There are no safe levels of air pollution, and cities, with their high population density and intense mobility patterns, are facing particular challenges in reducing the levels of harmful emissions. European emission standards are one of the tools that cities have at their disposal to improve air quality, argues Cristina Pricop, Policy Officer at EPHA.
Do European cities have an issue with polluting car use? “There is no city without air quality problems” was one of the key conclusions of a recent “Clean cities, healthy citizens: cutting vehicle emissions” webinar. Indeed, personal cars have become a very unhealthy fact of life for urban residents. In 2018, city dwellers across Europe experienced an average welfare loss equivalent to over €1,250 per capita per year due to the direct and indirect health effects of poor air quality linked to road transport. It is in cities that cars are driven and are polluting the most. It is thus in cities’ interest and their responsibility to address this issue.
European legislation on vehicle standards can help – or hinder – city challenges
Stricter, new Euro 7 emission standards can lead to a faster decrease of emissions over time via the renewal of the car fleet – as new vehicles are subject to stricter regulations, saving social costs and ultimately lives while discharging overburdened healthcare systems at the same time. Yet cities can be even more ambitious, incentivize an accelerated pace of change and improve the health of their inhabitants via measures such as Low Emission Zones (LEZs). These are areas where access is restricted for vehicles with a certain emission standard. LEZs are usually based on Euro standards and can become progressively stricter over time.
Stricter emission standards will also help increase the competitiveness of electric vehicles compared to more polluting options. Electric cars are already the best financial option for second and third owners. From 2025, this may also be the case for first owners – but it all hinges on the timely introduction of new ambitious emission standards.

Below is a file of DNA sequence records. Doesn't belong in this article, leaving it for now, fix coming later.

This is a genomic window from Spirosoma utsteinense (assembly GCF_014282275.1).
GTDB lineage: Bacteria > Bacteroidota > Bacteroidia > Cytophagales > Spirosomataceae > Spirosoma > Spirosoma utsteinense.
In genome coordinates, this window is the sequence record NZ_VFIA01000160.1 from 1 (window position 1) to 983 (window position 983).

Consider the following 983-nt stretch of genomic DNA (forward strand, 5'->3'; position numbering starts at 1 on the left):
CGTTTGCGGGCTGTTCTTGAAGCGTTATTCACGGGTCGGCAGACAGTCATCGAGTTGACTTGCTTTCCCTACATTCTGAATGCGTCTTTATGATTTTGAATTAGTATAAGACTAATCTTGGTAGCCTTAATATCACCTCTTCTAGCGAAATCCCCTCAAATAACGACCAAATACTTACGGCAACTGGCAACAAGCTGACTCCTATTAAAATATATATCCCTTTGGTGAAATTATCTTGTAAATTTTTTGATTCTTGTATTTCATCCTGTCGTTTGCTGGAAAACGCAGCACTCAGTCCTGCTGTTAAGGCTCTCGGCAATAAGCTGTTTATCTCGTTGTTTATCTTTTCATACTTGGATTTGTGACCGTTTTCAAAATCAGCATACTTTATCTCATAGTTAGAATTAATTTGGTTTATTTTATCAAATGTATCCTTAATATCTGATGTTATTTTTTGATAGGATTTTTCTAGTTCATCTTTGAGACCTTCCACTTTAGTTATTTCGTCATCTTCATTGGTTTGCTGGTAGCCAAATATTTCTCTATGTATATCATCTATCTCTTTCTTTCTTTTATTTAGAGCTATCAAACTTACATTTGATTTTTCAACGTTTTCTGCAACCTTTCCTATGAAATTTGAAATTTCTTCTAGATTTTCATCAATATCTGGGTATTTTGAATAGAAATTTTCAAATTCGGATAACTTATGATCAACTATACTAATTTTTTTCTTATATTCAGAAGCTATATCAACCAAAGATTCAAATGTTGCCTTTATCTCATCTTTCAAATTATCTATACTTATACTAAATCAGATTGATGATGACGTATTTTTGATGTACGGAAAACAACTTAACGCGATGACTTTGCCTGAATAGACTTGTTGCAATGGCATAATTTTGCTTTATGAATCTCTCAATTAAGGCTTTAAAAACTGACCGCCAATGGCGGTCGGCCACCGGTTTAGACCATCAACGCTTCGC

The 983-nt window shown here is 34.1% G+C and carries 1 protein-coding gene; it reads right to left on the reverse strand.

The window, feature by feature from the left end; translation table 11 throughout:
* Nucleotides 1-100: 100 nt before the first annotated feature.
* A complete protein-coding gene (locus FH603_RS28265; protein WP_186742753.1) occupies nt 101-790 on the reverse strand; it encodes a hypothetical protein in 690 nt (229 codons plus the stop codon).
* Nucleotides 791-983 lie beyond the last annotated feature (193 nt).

In recent months we have seen an abundance of pledges from the car industry to completely electrify their fleets in the upcoming years. It is clear then that the technical capabilities are or will soon be there. In this context, Euro 7 needs to be the final update that applies to conventional vehicles. The health and climate imperatives are clear: we must decisively move to zero-and low emission alternatives!
Therefore, whenever cars are needed, they must be as sustainable as possible. However, while electric vehicles may be the future for the industry, they are not the future of mobility. They are a necessary step in the right direction but cannot deliver the change we need by themselves.
As active mobility has additional health benefits due to increased physical activity, while calling for stricter emissions standards, it is equally important to stress that a modal shift is also needed for human and planetary health. Apart from active mobility, public transport is also an important element in mitigating the effects of socio-economic inequalities. Moreover, effective multimodality, the seamless integration of different modes of transportation, is essential for creating a mobility environment that denormalises personal car use in urban areas.
Cities should be involved and engaged in shaping the post Euro 6 world in the debates which are currently underway. Local authorities not only face much of the burden of implementing measures to reduce air pollution, but they are also presented with a significant opportunity to help improve the quality of life of city dwellers. Health professionals can be trusted partners in that process, delivering evidence on the health costs of pollution and speaking out about the need for a modal shift to accelerate the pathway towards pollution-free city transport.